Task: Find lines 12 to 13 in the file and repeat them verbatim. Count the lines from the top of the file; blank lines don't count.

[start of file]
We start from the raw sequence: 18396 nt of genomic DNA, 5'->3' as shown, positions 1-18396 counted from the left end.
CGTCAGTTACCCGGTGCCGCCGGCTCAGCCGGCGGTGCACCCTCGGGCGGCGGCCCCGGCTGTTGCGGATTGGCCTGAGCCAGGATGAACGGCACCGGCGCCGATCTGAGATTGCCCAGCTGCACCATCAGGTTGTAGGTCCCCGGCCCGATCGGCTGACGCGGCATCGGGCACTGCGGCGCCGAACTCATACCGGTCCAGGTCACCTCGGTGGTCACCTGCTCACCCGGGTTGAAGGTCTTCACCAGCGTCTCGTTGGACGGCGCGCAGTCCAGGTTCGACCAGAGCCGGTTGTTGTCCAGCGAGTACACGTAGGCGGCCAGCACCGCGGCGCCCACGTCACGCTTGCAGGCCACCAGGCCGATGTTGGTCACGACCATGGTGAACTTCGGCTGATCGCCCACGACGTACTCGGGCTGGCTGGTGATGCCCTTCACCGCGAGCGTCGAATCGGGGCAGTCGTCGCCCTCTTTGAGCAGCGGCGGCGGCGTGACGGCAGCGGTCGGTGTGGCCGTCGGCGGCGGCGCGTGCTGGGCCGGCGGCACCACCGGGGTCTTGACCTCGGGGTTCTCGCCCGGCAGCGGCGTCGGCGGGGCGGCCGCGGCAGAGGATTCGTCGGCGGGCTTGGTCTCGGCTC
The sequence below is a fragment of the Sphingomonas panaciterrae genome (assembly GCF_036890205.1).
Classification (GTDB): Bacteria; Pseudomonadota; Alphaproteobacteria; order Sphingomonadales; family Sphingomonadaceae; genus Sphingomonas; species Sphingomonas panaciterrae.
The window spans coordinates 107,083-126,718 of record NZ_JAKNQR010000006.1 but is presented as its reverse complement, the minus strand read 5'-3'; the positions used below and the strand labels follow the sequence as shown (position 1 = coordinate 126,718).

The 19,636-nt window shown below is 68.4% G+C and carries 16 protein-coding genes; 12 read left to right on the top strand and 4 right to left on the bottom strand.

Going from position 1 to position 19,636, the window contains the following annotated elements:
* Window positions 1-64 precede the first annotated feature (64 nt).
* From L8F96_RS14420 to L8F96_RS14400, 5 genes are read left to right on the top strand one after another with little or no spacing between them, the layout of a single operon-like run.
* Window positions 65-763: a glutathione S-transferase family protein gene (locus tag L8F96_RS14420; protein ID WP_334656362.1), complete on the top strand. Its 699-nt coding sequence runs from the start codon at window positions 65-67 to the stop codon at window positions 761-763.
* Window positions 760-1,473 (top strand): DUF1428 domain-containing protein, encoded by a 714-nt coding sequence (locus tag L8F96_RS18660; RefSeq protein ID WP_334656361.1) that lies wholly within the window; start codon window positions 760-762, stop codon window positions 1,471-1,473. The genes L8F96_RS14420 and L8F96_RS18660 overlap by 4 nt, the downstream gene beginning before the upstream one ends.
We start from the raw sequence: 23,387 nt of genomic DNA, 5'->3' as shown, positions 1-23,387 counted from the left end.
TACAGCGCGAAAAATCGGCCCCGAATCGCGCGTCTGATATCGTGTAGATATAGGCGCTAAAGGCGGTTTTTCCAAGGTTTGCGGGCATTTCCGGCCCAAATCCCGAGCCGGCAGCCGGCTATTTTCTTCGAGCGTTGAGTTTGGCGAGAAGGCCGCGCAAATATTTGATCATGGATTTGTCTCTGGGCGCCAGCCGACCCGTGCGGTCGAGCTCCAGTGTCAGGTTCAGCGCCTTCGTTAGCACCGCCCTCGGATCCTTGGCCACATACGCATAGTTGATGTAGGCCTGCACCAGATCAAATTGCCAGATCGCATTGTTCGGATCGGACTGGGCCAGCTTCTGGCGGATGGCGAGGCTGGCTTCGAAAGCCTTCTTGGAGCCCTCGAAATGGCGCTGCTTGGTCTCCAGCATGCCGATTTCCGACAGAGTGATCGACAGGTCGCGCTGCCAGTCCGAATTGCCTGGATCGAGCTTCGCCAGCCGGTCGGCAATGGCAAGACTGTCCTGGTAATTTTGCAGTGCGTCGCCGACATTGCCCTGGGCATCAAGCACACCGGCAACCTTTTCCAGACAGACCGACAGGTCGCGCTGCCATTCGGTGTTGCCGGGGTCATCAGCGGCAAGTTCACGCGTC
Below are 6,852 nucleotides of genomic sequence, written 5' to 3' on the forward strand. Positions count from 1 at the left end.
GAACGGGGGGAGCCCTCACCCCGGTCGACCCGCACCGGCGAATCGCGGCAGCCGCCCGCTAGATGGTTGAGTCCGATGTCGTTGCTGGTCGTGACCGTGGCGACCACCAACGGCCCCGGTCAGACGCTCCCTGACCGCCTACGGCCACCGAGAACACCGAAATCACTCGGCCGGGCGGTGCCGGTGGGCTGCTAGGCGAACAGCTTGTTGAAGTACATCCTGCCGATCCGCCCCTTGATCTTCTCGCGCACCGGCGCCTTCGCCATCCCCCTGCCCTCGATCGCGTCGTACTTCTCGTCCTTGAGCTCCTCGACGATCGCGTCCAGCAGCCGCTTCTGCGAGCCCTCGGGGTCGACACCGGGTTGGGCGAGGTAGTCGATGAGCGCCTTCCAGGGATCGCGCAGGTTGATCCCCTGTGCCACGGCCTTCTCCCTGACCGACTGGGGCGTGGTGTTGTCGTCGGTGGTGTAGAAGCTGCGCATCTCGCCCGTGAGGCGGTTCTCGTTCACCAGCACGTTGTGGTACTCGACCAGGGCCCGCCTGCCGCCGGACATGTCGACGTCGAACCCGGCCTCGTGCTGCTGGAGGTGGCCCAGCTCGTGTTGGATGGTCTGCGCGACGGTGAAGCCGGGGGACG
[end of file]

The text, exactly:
We start from the raw sequence: 23,387 nt of genomic DNA, 5'->3' as shown, positions 1-23,387 counted from the left end.
TACAGCGCGAAAAATCGGCCCCGAATCGCGCGTCTGATATCGTGTAGATATAGGCGCTAAAGGCGGTTTTTCCAAGGTTTGCGGGCATTTCCGGCCCAAATCCCGAGCCGGCAGCCGGCTATTTTCTTCGAGCGTTGAGTTTGGCGAGAAGGCCGCGCAAATATTTGATCATGGATTTGTCTCTGGGCGCCAGCCGACCCGTGCGGTCGAGCTCCAGTGTCAGGTTCAGCGCCTTCGTTAGCACCGCCCTCGGATCCTTGGCCACATACGCATAGTTGATGTAGGCCTGCACCAGATCAAATTGCCAGATCGCATTGTTCGGATCGGACTGGGCCAGCTTCTGGCGGATGGCGAGGCTGGCTTCGAAAGCCTTCTTGGAGCCCTCGAAATGGCGCTGCTTGGTCTCCAGCATGCCGATTTCCGACAGAGTGATCGACAGGTCGCGCTGCCAGTCCGAATTGCCTGGATCGAGCTTCGCCAGCCGGTCGGCAATGGCAAGACTGTCCTGGTAATTTTGCAGTGCGTCGCCGACATTGCCCTGGGCATCAAGCACACCGGCAACCTTTTCCAGACAGACCGACAGGTCGCGCTGCCATTCGGTGTTGCCGGGGTCATCAGCGGCAAGTTCACGCGTC